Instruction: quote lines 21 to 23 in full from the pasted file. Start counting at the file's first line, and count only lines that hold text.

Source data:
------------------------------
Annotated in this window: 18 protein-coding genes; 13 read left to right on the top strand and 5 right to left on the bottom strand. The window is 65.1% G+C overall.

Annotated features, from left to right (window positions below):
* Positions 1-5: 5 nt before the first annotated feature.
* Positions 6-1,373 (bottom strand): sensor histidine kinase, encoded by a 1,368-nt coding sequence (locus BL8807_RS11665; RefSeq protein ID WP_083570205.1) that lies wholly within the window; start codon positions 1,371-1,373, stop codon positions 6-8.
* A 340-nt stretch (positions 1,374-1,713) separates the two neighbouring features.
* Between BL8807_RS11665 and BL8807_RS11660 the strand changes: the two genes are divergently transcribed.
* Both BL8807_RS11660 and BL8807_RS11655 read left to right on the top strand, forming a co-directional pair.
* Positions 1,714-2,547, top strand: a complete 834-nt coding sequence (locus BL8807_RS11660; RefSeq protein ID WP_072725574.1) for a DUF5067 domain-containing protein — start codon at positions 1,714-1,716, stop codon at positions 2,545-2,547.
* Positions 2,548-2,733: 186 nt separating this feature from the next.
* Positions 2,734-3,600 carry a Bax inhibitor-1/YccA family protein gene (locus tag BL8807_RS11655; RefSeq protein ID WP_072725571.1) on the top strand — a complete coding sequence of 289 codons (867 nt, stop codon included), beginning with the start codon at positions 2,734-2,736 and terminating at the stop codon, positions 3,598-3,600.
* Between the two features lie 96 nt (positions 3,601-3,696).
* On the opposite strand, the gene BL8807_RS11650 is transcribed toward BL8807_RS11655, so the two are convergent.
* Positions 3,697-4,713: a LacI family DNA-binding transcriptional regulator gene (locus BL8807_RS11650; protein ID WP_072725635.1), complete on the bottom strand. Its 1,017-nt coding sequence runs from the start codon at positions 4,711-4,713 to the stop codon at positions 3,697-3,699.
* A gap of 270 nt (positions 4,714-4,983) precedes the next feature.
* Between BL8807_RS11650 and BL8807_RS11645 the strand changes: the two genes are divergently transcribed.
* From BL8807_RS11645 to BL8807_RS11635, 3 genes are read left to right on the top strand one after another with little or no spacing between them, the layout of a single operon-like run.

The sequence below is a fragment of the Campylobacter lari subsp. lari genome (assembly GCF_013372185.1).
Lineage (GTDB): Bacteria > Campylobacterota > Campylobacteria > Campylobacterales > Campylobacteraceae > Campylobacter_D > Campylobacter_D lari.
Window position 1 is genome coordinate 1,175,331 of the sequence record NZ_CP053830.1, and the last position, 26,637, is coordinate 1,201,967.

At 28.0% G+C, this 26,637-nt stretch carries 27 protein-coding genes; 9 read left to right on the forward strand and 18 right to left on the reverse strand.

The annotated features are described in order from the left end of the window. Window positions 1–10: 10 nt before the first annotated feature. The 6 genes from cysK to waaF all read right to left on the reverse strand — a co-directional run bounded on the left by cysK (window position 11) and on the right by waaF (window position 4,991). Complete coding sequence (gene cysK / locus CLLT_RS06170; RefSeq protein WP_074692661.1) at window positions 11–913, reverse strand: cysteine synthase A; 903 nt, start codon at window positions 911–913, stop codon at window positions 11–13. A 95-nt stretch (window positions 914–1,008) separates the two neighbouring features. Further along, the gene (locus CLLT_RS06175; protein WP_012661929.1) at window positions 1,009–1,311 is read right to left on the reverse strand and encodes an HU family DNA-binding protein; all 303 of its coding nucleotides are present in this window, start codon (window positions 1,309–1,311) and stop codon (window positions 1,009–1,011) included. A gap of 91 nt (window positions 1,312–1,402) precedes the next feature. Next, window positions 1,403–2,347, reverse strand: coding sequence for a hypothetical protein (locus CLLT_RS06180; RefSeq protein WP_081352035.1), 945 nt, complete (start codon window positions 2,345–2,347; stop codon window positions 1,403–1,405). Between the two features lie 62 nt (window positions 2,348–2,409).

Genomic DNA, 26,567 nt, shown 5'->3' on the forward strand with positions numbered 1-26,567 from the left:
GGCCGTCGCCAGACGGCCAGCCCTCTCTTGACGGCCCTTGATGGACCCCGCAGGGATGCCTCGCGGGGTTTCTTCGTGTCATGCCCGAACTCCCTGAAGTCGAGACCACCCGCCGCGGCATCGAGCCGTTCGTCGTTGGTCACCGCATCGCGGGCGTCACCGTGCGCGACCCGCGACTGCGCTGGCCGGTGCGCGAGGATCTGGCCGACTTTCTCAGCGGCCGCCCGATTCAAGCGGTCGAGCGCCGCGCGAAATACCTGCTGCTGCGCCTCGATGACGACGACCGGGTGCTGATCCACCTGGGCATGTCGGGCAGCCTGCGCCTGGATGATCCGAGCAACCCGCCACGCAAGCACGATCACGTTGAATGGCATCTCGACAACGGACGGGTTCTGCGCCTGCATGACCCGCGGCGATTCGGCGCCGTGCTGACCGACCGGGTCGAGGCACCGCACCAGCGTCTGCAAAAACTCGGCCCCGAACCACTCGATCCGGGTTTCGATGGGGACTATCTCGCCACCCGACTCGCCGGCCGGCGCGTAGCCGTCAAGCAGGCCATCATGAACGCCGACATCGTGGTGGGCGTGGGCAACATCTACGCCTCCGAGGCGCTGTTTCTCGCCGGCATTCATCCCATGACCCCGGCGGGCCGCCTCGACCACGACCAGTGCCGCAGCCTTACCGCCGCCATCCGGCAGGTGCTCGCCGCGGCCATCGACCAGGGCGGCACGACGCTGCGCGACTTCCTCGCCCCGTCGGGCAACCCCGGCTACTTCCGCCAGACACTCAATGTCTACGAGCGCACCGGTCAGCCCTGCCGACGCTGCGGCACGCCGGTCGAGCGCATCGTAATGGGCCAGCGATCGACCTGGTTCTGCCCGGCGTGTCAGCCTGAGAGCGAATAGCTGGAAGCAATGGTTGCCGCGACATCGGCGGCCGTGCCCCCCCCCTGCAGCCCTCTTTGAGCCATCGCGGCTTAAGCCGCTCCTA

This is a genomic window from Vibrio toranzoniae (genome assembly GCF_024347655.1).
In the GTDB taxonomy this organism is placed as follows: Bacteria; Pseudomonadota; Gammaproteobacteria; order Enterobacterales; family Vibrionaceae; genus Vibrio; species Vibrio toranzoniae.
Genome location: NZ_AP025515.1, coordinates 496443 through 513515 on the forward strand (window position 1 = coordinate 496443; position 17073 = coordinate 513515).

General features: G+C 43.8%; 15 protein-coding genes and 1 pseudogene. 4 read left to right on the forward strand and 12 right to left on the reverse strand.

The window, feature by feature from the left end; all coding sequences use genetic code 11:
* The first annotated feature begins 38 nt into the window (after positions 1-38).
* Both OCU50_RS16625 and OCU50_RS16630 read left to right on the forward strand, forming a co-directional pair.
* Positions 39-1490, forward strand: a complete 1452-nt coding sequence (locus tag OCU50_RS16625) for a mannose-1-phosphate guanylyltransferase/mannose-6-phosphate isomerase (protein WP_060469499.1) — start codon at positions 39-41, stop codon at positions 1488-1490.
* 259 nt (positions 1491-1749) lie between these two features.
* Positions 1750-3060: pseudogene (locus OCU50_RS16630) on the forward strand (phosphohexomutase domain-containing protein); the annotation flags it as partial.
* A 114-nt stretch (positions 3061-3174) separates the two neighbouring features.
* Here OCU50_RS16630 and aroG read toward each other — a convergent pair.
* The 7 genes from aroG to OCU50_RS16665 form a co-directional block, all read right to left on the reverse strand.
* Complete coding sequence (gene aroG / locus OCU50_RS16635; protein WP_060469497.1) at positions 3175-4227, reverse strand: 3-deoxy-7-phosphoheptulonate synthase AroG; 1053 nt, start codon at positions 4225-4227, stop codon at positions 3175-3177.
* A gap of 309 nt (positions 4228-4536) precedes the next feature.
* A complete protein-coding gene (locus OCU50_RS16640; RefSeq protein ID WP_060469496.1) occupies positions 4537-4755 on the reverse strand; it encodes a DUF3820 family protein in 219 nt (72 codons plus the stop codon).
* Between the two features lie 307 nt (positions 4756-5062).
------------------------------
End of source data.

The annotated features are described in order from the left end of the window. Window positions 1–10: 10 nt before the first annotated feature. The 6 genes from cysK to waaF all read right to left on the reverse strand — a co-directional run bounded on the left by cysK (window position 11) and on the right by waaF (window position 4,991). Complete coding sequence (gene cysK / locus CLLT_RS06170; RefSeq protein WP_074692661.1) at window positions 11–913, reverse strand: cysteine synthase A; 903 nt, start codon at window positions 911–913, stop codon at window positions 11–13. A 95-nt stretch (window positions 914–1,008) separates the two neighbouring features. Further along, the gene (locus CLLT_RS06175; protein WP_012661929.1) at window positions 1,009–1,311 is read right to left on the reverse strand and encodes an HU family DNA-binding protein; all 303 of its coding nucleotides are present in this window, start codon (window positions 1,309–1,311) and stop codon (window positions 1,009–1,011) included. A gap of 91 nt (window positions 1,312–1,402) precedes the next feature. Next, window positions 1,403–2,347, reverse strand: coding sequence for a hypothetical protein (locus CLLT_RS06180; RefSeq protein WP_081352035.1), 945 nt, complete (start codon window positions 2,345–2,347; stop codon window positions 1,403–1,405). Between the two features lie 62 nt (window positions 2,348–2,409).

Genomic DNA, 26,567 nt, shown 5'->3' on the forward strand with positions numbered 1-26,567 from the left:
GGCCGTCGCCAGACGGCCAGCCCTCTCTTGACGGCCCTTGATGGACCCCGCAGGGATGCCTCGCGGGGTTTCTTCGTGTCATGCCCGAACTCCCTGAAGTCGAGACCACCCGCCGCGGCATCGAGCCGTTCGTCGTTGGTCACCGCATCGCGGGCGTCACCGTGCGCGACCCGCGACTGCGCTGGCCGGTGCGCGAGGATCTGGCCGACTTTCTCAGCGGCCGCCCGATTCAAGCGGTCGAGCGCCGCGCGAAATACCTGCTGCTGCGCCTCGATGACGACGACCGGGTGCTGATCCACCTGGGCATGTCGGGCAGCCTGCGCCTGGATGATCCGAGCAACCCGCCACGCAAGCACGATCACGTTGAATGGCATCTCGACAACGGACGGGTTCTGCGCCTGCATGACCCGCGGCGATTCGGCGCCGTGCTGACCGACCGGGTCGAGGCACCGCACCAGCGTCTGCAAAAACTCGGCCCCGAACCACTCGATCCGGGTTTCGATGGGGACTATCTCGCCACCCGACTCGCCGGCCGGCGCGTAGCCGTCAAGCAGGCCATCATGAACGCCGACATCGTGGTGGGCGTGGGCAACATCTACGCCTCCGAGGCGCTGTTTCTCGCCGGCATTCATCCCATGACCCCGGCGGGCCGCCTCGACCACGACCAGTGCCGCAGCCTTACCGCCGCCATCCGGCAGGTGCTCGCCGCGGCCATCGACCAGGGCGGCACGACGCTGCGCGACTTCCTCGCCCCGTCGGGCAACCCCGGCTACTTCCGCCAGACACTCAATGTCTACGAGCGCACCGGTCAGCCCTGCCGACGCTGCGGCACGCCGGTCGAGCGCATCGTAATGGGCCAGCGATCGACCTGGTTCTGCCCGGCGTGTCAGCCTGAGAGCGAATAGCTGGAAGCAATGGTTGCCGCGACATCGGCGGCCGTGCCCCCCCCCTGCAGCCCTCTTTGAGCCATCGCGGCTTAAGCCGCTCCTA